In combating climate change, governments have an important role in putting effective incentives in place, so that consumers and investors can factor in the true cost of their actions. In addition, they need to provide long-term clarity on emissions or technical standards. This will allow the market to do its job: incentives and clarity will force a phase-out and a transition in industry.
But the responsibility does not lie solely with governments. Recognizing how our individual choices and actions shape global outcomes is vital in ensuring a collective move towards transition. While it’s easy to point the finger at companies that produce carbon-emitting products, we need to think about the role of consumer behavior as it takes two to tango. Investors and other stakeholders also need to play their part in shaping corporate strategies.
Moreover, investment opportunities move in step with progress in the real economy. Investors are future oriented and can take a leadership role by signaling to the market which direction it needs to go. But the extent and pace of progress in the real economy will determine the investment opportunities and risks. Therefore, we all have a role to play and acting together is critical to creating a real-world impact.
Curbing global warming requires a reduction in greenhouse gas emissions from human activity. However, investors face a challenge in acquiring the data needed to track the levels of emissions and the rate at which they are being reduced.
A fundamental problem of carbon footprint data is that it is backward looking, with an average time lapse of around two years. What we really need is more forward-looking metrics that will tell us whether a company is going to decarbonize in the future.
The second concern is that data comes from multiple and overlapping sources that are often contradictory. But we need to be careful not to frame the entire issue as a data challenge, because it’s more of an analytical challenge caused by the data itself.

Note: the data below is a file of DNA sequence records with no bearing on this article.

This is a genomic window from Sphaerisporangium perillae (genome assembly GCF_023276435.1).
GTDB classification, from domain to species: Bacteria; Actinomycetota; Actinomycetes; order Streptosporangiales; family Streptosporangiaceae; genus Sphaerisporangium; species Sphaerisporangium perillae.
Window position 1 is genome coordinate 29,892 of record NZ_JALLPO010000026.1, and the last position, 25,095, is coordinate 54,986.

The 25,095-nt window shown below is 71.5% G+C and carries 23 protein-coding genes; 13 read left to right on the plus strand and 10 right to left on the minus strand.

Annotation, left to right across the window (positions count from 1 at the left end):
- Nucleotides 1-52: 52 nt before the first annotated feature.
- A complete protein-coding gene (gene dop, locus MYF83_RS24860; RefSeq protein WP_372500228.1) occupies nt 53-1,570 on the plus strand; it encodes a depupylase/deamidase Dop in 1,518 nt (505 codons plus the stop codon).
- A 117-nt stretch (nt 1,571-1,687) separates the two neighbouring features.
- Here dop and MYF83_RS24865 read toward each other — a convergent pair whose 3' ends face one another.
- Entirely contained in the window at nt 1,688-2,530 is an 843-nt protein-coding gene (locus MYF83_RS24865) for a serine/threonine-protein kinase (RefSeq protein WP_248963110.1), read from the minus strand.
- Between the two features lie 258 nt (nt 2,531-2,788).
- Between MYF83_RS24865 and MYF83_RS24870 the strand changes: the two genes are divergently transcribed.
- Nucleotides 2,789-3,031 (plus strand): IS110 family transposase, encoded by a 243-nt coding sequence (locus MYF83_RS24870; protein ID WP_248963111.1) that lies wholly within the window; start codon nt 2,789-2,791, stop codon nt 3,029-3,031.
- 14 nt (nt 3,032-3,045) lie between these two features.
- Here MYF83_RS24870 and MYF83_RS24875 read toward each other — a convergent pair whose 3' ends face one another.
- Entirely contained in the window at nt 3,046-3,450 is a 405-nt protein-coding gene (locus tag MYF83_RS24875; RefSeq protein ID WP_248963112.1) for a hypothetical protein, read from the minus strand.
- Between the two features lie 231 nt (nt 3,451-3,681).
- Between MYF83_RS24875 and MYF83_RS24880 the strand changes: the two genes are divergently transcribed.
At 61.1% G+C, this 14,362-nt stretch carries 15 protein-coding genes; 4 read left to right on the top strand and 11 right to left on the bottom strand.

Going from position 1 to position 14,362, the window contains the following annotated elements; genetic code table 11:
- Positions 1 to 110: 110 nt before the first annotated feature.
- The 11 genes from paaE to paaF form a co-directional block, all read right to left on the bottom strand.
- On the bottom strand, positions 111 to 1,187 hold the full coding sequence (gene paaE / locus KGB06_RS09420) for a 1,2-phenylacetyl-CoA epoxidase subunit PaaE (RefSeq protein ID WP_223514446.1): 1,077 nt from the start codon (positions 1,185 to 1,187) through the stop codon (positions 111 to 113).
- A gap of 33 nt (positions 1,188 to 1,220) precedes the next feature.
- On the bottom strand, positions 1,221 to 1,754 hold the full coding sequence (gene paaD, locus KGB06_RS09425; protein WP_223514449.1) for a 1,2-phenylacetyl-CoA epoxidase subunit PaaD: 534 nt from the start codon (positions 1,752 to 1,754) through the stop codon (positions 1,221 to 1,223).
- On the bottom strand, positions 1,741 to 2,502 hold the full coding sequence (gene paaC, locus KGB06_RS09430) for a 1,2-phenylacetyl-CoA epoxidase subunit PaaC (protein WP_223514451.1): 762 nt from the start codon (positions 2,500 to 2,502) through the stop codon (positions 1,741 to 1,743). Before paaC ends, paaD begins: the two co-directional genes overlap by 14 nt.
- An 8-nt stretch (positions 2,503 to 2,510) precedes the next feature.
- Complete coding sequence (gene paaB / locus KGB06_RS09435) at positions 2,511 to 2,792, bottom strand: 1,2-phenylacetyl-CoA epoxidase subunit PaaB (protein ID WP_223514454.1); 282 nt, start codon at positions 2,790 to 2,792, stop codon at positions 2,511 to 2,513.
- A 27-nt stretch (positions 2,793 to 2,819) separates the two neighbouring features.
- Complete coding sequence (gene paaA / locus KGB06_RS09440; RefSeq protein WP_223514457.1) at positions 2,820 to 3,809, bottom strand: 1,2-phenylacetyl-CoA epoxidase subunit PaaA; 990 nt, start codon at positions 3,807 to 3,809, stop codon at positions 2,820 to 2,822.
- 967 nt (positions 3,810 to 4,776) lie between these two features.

The third issue is related to choosing which metrics to use. For example, should you look at companies in terms of their carbon footprint per sales, or per enterprise value? These factors make huge differences when EU law stipulates one thing and laws in other regions and countries stipulate something else. There needs to be a more coherent approach.
Carbon pricing is often seen as a solution to curbing emissions. However, it is far from being adopted on the global scale needed to make a difference. Current carbon prices are also much too low. Indeed, most countries have neither a carbon tax nor a trading scheme, or operate these at such a low level that they don’t act as a deterrent to emissions.
But there are some signs that the issue is finally being taken more seriously in some regions. For example, the price of carbon in Europe is now EUR 33/t CO2e. At this level, it starts to impact economic behavior – as we see the shift from coal-fired to gas-fired power production – while also stimulating low-carbon innovation in industries.
To learn more about the challenge in tackling climate change, please visit the dedicated section in our climate investing hub.